I took off from my job on Election Day to help get out the vote for Barak Obama, who has become the first African-American to be elected President. What a hopeful new beginning for our country! During a break between my daytime shifts at the campaign office, I decided to purchase a ticket for the evening performance of Gee’s Bend. I don’t go to the theater much, but Gee’s Bend was a play I did not want to miss. I felt that seeing it on Election night would be a fitting way to spend part of this historic day in America. I was elated that I could get a ticket at the last minute. Thank you for staging it.
I loved Gee’s Bend, one of the best theater experiences of the year. I’d seen the quilts and knew some of the history, but seeing the performance added so much to my understanding of the culture of Gee’s Bend. I loved all aspects of the play; the writing was passionate, literate and well constructed; the cast was brilliant, I haven’t seen such full-out acting in too long; the staging and direction were exceptional, the pace was perfect.
Seeing the play on election night, and having some idea – or hope – that Obama would win, added to my sense of “this was something special.” I have already told several friends about the play and will continue to talk it up.
Please do everything you can to make sure that as many people as possible see this finely crafted, intelligent and timely play. Bravo to all.
Sitting in the Arden audience of Gee’s Bend the day after the presidential election was a powerful experience. The play reinforced the momentous importance of Senator Obama’s victory. We are grateful to the actors who made their characters empathic and to the well-delivered message of aspiration. The confluence of art and current events was striking. Thank you for the opportunity to express our thoughts. Our appreciation and congratulations to all those at the Arden who made this possible.
The production of Gee’s Bend was a rare treat; both the acting and the poignancy of the story were superb, and so timely. It was especially moving seeing it on the evening following the election of Obama to the presidency of the U.S. To be reminded of the hardships endured by black families, who were denied their voting rights in this democracy, is a harsh reminder that true freedom is still hard won, even in our wonderful Land of the Free. Thanks for your excellent work, and the gift each production offers us.
Last night my girlfriend and I attended the Gee’s Bend performance. I don’t recall a standing ovation or the sincere applause as I witnessed last night. That’s not to say, I’ve seen many, many outstanding performances over the years at the Arden. Perhaps,
though this play resonated with everyone attending; the turbulent economy, the hope of our new president, the war, the upcoming holidays, our own hectic lives but most of all our freedoms, whatever it was, it moved me. The timing for the Arden to showcase this story with a touching and profound meaning was right on! My compliments on a job well done. The cast was exemplary!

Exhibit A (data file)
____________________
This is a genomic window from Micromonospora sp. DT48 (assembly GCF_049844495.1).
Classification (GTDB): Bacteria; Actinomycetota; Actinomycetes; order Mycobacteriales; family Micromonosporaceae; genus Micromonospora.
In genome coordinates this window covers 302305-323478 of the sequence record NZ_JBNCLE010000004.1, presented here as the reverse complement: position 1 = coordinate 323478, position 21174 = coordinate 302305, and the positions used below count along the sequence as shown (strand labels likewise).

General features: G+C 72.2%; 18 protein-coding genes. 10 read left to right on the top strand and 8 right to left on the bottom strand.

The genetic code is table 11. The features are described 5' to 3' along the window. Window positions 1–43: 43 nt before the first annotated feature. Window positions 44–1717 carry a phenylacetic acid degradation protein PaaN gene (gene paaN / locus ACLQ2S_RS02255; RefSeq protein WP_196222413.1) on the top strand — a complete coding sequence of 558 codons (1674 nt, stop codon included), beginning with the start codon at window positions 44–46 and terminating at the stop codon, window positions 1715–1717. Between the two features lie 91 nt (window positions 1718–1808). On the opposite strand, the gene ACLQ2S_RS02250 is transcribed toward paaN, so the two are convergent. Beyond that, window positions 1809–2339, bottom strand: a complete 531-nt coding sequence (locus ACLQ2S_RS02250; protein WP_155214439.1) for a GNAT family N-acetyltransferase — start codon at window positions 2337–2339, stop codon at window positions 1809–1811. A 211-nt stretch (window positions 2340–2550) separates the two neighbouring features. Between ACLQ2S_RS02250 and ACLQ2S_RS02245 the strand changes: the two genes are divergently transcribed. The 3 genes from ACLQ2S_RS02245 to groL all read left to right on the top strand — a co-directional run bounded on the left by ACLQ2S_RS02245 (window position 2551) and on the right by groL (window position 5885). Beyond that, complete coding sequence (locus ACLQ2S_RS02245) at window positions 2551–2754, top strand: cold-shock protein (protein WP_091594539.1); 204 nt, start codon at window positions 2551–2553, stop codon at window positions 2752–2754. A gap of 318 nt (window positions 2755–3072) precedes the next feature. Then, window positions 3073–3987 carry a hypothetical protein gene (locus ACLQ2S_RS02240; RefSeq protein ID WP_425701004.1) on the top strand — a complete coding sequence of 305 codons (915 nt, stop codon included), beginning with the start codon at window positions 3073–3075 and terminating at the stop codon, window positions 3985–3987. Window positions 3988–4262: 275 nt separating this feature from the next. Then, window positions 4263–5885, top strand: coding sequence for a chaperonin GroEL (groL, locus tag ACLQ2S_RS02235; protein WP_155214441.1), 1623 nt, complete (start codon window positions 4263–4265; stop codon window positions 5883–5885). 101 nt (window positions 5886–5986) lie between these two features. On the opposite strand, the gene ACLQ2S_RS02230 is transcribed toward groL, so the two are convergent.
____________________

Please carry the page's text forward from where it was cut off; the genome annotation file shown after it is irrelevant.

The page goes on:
My husband and I loved Gee’s Bend. The show was a reminder of the road traveled to reach the point we did on election night. Watching the election results and the celebratory atmosphere across the country was a very emotional experience. Seeing the show less than one day after this momentous, historical event was far more emotional than had we seen it at any other time. We have come a long way. We have grown as a nation. Gee’s Bend is a great reminder of how far we’ve traveled. Bravo America!
I was in Huntsville, Ala. in 1958 as a newly married college graduate. My education had just begun I found out. Living in Philadelphia, I had no idea white water fountains really existed. In small towns black men walked in the street rather than pass a white woman on the narrow sidewalk. There was segregation in Redstone Arsenal's living conditions for soldiers & their families that extended to separate seating in the base's movie theater.
I was a proud American on Tuesday night. Your play was a gem.
Seeing Gee’s Bend the day after the election was like joining a rousing chorus of “yes, we did!”
Having lived through the times of the Selma March,the politics of George Wallce, the forgotten Mississippi freedom fighters and the inspirational words of Dr. Martin Luther King, Gee’s Bend was the perfect postlude to the triumph of the Obama election.
The Arden was perhaps, the best plave to be on November 5th.
The message of Gee’s Bend validated the events that led to that great day in American electroral history.
The great swathe painted by the Obama phenomenon was the quinteseestial
Gee’s Bend quilt. These women were the weavers of a special fabric in American life. Every stitch was a baby step toward equality and the fulfillment of the American dream. They were the believers who never gave up. Neither did he: “Yes WE Can and Yes, WE did!
The scene where Sadie gets her voting card and when she returns from the beatings in Selma were palpable. It was the determination of many that represent the very strengh of our democracy. To have lived to see a man of color assume the highest office in the land was a triumph for for all of us who cherish our Constitution and truly believe that all men and woman were created equal!
What a propitious time to present this glorious story. All middle school and high school students should be encouraged to see this play NOW. Gee’s Bend is the stuff, not of miracles, but of grass roots democracy at its finest hour.
Bravo Arden. Another triumph. You’ve done it again.